Shocked about Brexit? Watch UK voters explain why they voted to leave the European Union

The Guardian's John Harris found the simple narratives of xenophobia and nationalism don't tell the whole story

By Sophia Tesfaye

Senior Politics Editor

Published June 24, 2016 6:58PM (EDT)


A majority of voters in the United Kingdom supported a referendum to leave the European Union on Thursday, shocking their fellow countrymen, markets and the world. If like many Americans, you awoke shocked to hear the news and are now scrambling to get caught up and to find an answer for the "why" of the matter (nobody seems able to answer the "now what") the Guardian has published an eye-opening video on the mood in England on the eve of the historic vote.

In the immediate aftermath of the vote, media coverage has focused on the stark geographical and generational breakdown of the vote. The young, urbanites, Scotts and the Irish generally voted to remain in the EU while the older generation and those residents in suburban and rural areas overwhelmingly voted to leave. But according to an 11-minute video with various voters, the Brexit vote breakdown isn't as simple as it superficially appears.

"In so many places, there has long been the same mixture of deep worry and often seething anger," the Guardian's John Harris, co-host of the online political travel show "Anywhere But Westminster," notes in the video. "Only rarely has it tipped into outright hate"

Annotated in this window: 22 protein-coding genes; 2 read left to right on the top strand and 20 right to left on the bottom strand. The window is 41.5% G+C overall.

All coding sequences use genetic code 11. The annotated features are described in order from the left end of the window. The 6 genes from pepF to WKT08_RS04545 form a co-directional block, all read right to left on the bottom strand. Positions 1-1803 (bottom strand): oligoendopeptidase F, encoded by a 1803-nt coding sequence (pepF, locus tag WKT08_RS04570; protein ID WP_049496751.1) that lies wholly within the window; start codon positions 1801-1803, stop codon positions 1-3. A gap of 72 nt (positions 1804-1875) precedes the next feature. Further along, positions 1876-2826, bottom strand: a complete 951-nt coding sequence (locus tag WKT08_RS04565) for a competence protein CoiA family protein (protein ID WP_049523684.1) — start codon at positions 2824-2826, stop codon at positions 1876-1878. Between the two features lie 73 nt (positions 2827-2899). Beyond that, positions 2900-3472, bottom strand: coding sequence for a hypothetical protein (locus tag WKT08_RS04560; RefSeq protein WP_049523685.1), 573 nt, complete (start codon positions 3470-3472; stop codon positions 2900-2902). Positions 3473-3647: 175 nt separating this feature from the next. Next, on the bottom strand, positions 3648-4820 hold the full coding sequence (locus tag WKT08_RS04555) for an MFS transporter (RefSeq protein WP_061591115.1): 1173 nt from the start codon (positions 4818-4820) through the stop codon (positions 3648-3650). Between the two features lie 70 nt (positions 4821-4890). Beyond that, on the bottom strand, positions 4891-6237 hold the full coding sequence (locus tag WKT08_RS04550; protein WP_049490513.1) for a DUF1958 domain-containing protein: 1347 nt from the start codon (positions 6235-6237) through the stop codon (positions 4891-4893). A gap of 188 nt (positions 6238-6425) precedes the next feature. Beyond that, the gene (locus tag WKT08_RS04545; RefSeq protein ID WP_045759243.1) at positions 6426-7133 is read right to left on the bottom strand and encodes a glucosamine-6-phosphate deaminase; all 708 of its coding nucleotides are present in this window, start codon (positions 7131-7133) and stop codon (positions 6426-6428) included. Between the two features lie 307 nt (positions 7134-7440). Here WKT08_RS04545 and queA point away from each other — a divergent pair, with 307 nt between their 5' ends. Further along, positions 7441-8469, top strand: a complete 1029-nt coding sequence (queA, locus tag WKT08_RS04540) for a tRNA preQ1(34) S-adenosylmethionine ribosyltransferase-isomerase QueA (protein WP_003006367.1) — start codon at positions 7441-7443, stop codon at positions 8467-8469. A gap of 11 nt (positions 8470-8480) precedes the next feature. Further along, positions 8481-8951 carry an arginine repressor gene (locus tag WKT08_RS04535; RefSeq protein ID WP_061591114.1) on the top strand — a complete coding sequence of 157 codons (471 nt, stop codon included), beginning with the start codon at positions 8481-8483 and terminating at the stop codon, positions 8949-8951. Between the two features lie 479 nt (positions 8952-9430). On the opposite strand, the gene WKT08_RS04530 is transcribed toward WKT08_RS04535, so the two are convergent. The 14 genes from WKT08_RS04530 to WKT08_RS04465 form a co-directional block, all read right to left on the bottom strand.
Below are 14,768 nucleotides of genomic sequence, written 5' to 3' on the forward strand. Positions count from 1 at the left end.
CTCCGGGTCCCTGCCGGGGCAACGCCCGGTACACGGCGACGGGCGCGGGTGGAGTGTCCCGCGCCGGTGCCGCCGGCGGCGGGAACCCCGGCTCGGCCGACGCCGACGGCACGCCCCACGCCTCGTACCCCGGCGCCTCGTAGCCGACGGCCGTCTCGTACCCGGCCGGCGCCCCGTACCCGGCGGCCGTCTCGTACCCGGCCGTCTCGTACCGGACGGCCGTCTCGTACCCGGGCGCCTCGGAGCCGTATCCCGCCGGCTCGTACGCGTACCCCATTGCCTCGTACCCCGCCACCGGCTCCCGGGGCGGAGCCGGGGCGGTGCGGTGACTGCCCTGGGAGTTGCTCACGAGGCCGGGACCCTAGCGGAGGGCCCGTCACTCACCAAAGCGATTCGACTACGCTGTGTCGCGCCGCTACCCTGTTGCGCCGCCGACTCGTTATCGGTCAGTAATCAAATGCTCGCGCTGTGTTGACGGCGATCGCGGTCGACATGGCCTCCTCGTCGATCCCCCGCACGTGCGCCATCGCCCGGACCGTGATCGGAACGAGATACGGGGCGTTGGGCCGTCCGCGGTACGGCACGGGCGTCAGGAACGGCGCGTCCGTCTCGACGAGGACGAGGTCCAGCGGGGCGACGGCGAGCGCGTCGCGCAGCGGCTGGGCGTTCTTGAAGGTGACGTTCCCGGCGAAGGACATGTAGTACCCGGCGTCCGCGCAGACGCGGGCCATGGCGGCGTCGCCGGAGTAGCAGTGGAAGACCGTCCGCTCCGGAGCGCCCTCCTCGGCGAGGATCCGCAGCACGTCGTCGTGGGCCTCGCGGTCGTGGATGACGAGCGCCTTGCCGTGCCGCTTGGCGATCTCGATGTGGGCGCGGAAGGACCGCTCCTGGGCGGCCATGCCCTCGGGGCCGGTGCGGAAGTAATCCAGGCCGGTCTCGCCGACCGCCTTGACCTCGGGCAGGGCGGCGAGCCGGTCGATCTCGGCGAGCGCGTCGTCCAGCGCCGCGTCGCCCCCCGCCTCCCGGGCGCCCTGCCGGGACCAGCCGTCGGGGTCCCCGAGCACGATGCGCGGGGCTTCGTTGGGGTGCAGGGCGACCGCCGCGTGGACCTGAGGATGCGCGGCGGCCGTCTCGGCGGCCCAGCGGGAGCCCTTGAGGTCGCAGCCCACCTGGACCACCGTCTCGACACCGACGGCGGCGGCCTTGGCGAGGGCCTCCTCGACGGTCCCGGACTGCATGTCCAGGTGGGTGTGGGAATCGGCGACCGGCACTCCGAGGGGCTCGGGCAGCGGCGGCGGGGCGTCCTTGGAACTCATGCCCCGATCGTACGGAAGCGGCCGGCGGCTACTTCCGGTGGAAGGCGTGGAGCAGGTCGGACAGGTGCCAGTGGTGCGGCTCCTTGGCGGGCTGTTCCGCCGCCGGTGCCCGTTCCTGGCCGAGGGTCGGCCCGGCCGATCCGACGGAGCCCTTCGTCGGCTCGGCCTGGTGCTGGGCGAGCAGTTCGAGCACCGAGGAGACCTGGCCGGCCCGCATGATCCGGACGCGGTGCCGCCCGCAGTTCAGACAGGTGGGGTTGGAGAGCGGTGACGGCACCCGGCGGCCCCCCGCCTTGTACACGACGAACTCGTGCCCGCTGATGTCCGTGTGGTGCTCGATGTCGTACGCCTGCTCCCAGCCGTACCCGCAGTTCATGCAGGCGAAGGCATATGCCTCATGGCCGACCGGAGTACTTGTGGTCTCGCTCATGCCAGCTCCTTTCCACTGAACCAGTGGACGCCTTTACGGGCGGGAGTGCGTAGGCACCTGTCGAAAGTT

Brexit is the consequence of the economic bargain struck in the early 1980s, whereby we waved goodbye to the security and certainties of the postwar settlement, and were given instead an economic model that has just about served the most populous parts of the country, while leaving too much of the rest to anxiously decline. Look at the map of those results, and that huge island of “in” voting in London and the south-east; or those jaw-dropping vote-shares for remain in the centre of the capital: 69% in Tory Kensington and Chelsea; 75% in Camden; 78% in Hackney, contrasted with comparable shares for leave in such places as Great Yarmouth (71%), Castle Point in Essex (73%), and Redcar and Cleveland (66%).


Of course, most of the media, which is largely now part of the same detached London entity that great English patriot William Cobbett called “the thing”, failed to see this coming.

So here, in their own words, Britons explain why they voted to exit the EU:

By Sophia Tesfaye

Sophia Tesfaye is Salon's senior editor for news and politics, and resides in Washington, D.C. You can find her on Twitter at @SophiaTesfaye.

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Brexit England Eu European Union Uk Video